Black Lives Matter, American Jews, and Antisemitism: Distinguishing Between the Organization(s), the Movement, and the Ubiquitous Phrase
by Haya Luftig
July 16, 2020
Today’s Black Lives Matter movement has become one of the most prolific social movements in decades. It is a movement focused on improving the safety and well-being of Black people in the U.S., achieving racial justice, and ending racial disparities in all areas of our society. When Jews are asked to march with or just assert “Black lives matter,” we are not being asked to “check” our love of Israel at the door or embrace an antisemitic agenda. To most invoking the phrase, Black Lives Matter is an inspiring rallying cry, a slogan, and a demand for racial justice. That fight for racial justice is also a fight for our own multiracial, multiethnic Jewish community.
The phrase “Black Lives Matter” was coined as the Twitter “hashtag” #BlackLivesMatter in response to George Zimmerman’s 2013 acquittal in 17-year-old Treyvon Martin’s murder. Both his death and Zimmerman’s acquittal sparked large-scale protests across the country. The originators of the hashtag, Alicia Garza, Patrisse Cullors, and Opal Tometi went on to found the Black Lives Matter Network as an organizing platform for activists that emphasizes local over national leadership. The Black Lives Matter network now has 16 chapters.
There are at least two other national groups with Black Lives Matter Network in their titles. Not surprisingly, the overall BLM movement is a decentralized network of activists with no formal hierarchy.
In response to the high-profile police killings of Michael Brown, Eric Garner, and Tamir Rice in 2015, about 1500 activists, including those with the Black Lives Matter Network, gathered at Cleveland State University to discuss the movement. Out of this meeting, the Movement for Black Lives (M4BL) emerged as a loose coalition of 150 groups, including the Black Lives Matter Network.
In 2017, separately, the Black Lives Matter Foundation was launched, though it is not affiliated with the movement and it is unclear where donations are going.
The Black Lives Matter (BLM) Network and the Movement for Black Lives (M4BL) are often mistaken for the other or as one and the same. That is why many Jews mistakenly assert the M4BL platform and its hyperlinks to anti-Israel “resource” materials belong to the BLM network.
M4BL’s 2016 platform has three layers: five macro issues each supported by six or so specific policies that are supplemented with multiple hyperlinked additional “resources.” None of those layers – macro position, specific policy steps or additional resources hyperlinks – mentions or is called “Israel” or “Palestine.”
Where then does “Israel” emerge? The “Invest-Divest” platform calls for defunding U.S. prisons and police and instead investing in health and education for Black Americans. None of its six specific policy steps mentions Israel. One of the six hyperlinked additional resources (“cut military expenditures“) deals – hyper-critically – with Israel. (Thus, from the M4BL homepage, if you know precisely where to look, you can still find the mention of Israel.)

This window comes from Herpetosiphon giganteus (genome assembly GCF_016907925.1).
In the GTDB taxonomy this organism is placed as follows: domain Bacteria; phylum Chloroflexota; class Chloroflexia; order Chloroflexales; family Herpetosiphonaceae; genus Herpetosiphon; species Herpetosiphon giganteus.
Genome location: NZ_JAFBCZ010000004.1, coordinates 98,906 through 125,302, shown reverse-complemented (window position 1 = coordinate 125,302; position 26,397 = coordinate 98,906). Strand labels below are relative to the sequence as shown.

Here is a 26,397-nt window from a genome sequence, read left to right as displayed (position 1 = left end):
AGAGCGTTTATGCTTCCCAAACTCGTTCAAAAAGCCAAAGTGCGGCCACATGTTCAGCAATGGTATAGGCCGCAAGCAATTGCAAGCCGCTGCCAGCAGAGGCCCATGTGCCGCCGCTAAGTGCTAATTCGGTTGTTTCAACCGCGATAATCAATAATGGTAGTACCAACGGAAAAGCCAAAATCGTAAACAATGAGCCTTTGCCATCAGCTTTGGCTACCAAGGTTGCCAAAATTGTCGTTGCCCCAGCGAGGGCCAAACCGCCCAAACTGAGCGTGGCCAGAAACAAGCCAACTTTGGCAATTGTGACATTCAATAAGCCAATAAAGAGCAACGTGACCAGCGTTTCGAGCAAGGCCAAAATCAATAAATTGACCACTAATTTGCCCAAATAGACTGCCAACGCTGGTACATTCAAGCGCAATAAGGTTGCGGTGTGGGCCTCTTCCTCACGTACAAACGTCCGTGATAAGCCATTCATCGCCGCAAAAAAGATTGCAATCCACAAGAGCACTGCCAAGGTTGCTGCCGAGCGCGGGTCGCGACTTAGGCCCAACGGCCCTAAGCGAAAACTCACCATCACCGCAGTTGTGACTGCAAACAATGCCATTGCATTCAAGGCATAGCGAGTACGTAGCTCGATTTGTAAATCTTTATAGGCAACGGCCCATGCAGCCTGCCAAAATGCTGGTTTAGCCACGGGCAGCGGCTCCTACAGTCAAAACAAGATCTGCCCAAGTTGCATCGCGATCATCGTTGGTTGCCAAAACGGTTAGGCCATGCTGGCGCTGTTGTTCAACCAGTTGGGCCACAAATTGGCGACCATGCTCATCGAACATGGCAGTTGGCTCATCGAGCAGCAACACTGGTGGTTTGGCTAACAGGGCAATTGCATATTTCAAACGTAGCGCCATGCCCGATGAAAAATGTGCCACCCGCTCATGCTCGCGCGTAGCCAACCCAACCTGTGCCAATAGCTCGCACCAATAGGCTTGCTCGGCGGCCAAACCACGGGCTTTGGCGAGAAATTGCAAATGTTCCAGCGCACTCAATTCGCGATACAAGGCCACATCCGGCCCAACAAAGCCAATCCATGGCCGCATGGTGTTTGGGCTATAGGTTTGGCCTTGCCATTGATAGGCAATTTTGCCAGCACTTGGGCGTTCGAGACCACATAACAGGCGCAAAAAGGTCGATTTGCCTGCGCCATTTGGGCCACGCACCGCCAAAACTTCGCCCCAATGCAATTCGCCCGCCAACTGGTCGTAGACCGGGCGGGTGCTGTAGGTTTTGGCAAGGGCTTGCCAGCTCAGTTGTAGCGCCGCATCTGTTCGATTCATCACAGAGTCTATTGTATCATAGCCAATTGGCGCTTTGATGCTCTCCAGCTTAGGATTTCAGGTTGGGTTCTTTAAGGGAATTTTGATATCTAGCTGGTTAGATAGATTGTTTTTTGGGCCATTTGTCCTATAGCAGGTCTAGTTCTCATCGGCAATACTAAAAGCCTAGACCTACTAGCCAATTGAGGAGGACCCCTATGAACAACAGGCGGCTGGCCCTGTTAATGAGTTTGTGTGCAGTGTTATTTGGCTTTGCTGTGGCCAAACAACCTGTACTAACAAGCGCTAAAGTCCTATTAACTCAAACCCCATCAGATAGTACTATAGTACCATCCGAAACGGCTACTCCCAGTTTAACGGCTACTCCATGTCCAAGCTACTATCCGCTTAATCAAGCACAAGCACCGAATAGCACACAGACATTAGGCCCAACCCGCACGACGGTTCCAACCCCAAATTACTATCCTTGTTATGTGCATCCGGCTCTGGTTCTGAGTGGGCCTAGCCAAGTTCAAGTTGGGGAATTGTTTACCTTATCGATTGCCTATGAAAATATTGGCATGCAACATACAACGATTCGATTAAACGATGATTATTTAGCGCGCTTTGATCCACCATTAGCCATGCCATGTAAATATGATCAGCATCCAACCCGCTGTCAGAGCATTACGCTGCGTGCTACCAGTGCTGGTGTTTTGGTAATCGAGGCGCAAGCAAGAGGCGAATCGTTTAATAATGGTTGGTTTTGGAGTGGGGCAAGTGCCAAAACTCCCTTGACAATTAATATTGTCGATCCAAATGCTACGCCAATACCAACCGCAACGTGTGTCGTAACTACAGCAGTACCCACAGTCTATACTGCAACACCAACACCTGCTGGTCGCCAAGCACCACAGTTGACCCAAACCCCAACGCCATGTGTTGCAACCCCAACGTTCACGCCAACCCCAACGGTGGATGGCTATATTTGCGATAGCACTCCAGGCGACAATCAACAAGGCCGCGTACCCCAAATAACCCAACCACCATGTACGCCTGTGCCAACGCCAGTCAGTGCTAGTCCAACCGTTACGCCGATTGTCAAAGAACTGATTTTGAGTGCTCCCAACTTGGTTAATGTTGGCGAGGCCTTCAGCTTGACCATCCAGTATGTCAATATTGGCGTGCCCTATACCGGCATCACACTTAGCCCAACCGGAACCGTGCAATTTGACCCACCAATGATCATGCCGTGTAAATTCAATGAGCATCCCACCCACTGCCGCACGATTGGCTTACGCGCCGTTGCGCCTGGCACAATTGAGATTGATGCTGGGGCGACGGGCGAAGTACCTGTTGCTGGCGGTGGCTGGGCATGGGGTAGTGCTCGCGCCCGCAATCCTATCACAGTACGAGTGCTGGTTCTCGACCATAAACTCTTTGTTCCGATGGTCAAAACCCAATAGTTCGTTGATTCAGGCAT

[That same “cut military expenditures” document also calls for the U.S. to pay reparations to Somalia, Iraq, Libya, and Honduras, and excoriates U.S. policies on Mali, Chad, Guinea, Djibouti, Ethiopia, Niger, Seychelles, Central African Republic, South Sudan, Congo, Uganda, Burundi, Kenya, and Burkina Faso.]
However, the updated and much expanded M4BL 2020 platform – its preamble, 13 platform issues, “demands,” linked resources, and federal, state and local legislative agenda – constituting hundreds of pages, omits Israel.
There are, invariably, some Israel critics, even antisemites, among those leading or supporting the fight for racial justice in this country, as there are among any comparably large group of people. But this fact should not preclude participation in in the fight for equality in the U.S. JCPA believes that to counter antisemitism and to live out our Jewish values of equity and justice for all, that the Jewish community should not abandon the largest movement for racial justice in decades because of fear of a position, even one as objectionable as that included in the M4BL platform in 2016, taken by a small faction also participating in that fight. Only by participating in BLM we can effectively share our concerns about antisemitism, the existing call to end military aid to Israel, or any other issues that get thrown in the mix going forward. These positions do not represent the entire movement, only a small group. Supporting this movement does not necessarily entail joining an organization or supporting a specific agenda.
A June Pew Study found that majorities across American racial and ethnic groups support the Black Lives Matter movement, and other surveys show rapidly increasing support. In addition, overwhelming majorities view Black Lives Matter as a movement and/or a phrase, NOT a specific organization. People from all different generations, racial, ethnic, and faith groups have come together as part of the movement. We encourage the Jewish community to work towards civil rights, equity, and justice and actively support the Black Lives Matter movement.
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